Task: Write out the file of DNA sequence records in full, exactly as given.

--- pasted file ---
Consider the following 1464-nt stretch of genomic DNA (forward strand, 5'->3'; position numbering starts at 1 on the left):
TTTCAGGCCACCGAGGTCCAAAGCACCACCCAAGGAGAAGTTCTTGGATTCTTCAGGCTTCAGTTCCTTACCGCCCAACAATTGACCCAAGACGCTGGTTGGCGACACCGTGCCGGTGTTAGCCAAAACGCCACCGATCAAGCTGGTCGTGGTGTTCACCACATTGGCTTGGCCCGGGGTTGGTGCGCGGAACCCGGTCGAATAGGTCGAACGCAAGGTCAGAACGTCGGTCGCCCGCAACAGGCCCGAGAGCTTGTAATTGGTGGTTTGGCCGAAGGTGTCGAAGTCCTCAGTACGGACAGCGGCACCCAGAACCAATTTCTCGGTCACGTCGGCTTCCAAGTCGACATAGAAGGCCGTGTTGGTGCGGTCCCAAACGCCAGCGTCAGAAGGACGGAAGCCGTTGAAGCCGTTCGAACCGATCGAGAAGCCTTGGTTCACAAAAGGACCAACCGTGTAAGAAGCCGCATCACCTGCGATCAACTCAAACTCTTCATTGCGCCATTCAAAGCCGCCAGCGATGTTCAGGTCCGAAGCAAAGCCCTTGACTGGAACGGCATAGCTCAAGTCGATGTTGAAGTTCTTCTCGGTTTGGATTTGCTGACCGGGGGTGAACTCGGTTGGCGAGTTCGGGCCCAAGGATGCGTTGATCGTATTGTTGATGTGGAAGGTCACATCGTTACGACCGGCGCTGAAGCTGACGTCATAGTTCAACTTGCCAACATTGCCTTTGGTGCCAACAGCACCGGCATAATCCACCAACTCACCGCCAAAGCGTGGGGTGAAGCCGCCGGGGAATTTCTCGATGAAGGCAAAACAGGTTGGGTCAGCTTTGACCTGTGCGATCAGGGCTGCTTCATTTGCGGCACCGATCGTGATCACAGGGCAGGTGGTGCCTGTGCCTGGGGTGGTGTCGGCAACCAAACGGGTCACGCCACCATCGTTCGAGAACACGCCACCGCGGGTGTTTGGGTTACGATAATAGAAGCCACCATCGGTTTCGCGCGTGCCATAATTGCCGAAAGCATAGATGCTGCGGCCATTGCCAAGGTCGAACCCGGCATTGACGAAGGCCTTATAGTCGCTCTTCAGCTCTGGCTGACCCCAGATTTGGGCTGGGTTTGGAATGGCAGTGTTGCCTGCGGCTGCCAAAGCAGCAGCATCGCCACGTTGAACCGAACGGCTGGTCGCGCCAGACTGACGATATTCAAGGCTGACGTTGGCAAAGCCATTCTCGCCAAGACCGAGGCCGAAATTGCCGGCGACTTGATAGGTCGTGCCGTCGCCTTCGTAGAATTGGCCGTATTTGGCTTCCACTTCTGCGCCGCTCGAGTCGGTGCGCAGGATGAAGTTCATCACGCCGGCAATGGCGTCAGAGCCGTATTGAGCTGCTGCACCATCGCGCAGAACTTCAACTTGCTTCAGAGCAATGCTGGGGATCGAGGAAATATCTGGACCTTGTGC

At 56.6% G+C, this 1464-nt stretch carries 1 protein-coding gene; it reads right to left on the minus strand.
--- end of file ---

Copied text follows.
Consider the following 1464-nt stretch of genomic DNA (forward strand, 5'->3'; position numbering starts at 1 on the left):
TTTCAGGCCACCGAGGTCCAAAGCACCACCCAAGGAGAAGTTCTTGGATTCTTCAGGCTTCAGTTCCTTACCGCCCAACAATTGACCCAAGACGCTGGTTGGCGACACCGTGCCGGTGTTAGCCAAAACGCCACCGATCAAGCTGGTCGTGGTGTTCACCACATTGGCTTGGCCCGGGGTTGGTGCGCGGAACCCGGTCGAATAGGTCGAACGCAAGGTCAGAACGTCGGTCGCCCGCAACAGGCCCGAGAGCTTGTAATTGGTGGTTTGGCCGAAGGTGTCGAAGTCCTCAGTACGGACAGCGGCACCCAGAACCAATTTCTCGGTCACGTCGGCTTCCAAGTCGACATAGAAGGCCGTGTTGGTGCGGTCCCAAACGCCAGCGTCAGAAGGACGGAAGCCGTTGAAGCCGTTCGAACCGATCGAGAAGCCTTGGTTCACAAAAGGACCAACCGTGTAAGAAGCCGCATCACCTGCGATCAACTCAAACTCTTCATTGCGCCATTCAAAGCCGCCAGCGATGTTCAGGTCCGAAGCAAAGCCCTTGACTGGAACGGCATAGCTCAAGTCGATGTTGAAGTTCTTCTCGGTTTGGATTTGCTGACCGGGGGTGAACTCGGTTGGCGAGTTCGGGCCCAAGGATGCGTTGATCGTATTGTTGATGTGGAAGGTCACATCGTTACGACCGGCGCTGAAGCTGACGTCATAGTTCAACTTGCCAACATTGCCTTTGGTGCCAACAGCACCGGCATAATCCACCAACTCACCGCCAAAGCGTGGGGTGAAGCCGCCGGGGAATTTCTCGATGAAGGCAAAACAGGTTGGGTCAGCTTTGACCTGTGCGATCAGGGCTGCTTCATTTGCGGCACCGATCGTGATCACAGGGCAGGTGGTGCCTGTGCCTGGGGTGGTGTCGGCAACCAAACGGGTCACGCCACCATCGTTCGAGAACACGCCACCGCGGGTGTTTGGGTTACGATAATAGAAGCCACCATCGGTTTCGCGCGTGCCATAATTGCCGAAAGCATAGATGCTGCGGCCATTGCCAAGGTCGAACCCGGCATTGACGAAGGCCTTATAGTCGCTCTTCAGCTCTGGCTGACCCCAGATTTGGGCTGGGTTTGGAATGGCAGTGTTGCCTGCGGCTGCCAAAGCAGCAGCATCGCCACGTTGAACCGAACGGCTGGTCGCGCCAGACTGACGATATTCAAGGCTGACGTTGGCAAAGCCATTCTCGCCAAGACCGAGGCCGAAATTGCCGGCGACTTGATAGGTCGTGCCGTCGCCTTCGTAGAATTGGCCGTATTTGGCTTCCACTTCTGCGCCGCTCGAGTCGGTGCGCAGGATGAAGTTCATCACGCCGGCAATGGCGTCAGAGCCGTATTGAGCTGCTGCACCATCGCGCAGAACTTCAACTTGCTTCAGAGCAATGCTGGGGATCGAGGAAATATCTGGACCTTGTGC

At 56.6% G+C, this 1464-nt stretch carries 1 protein-coding gene; it reads right to left on the minus strand.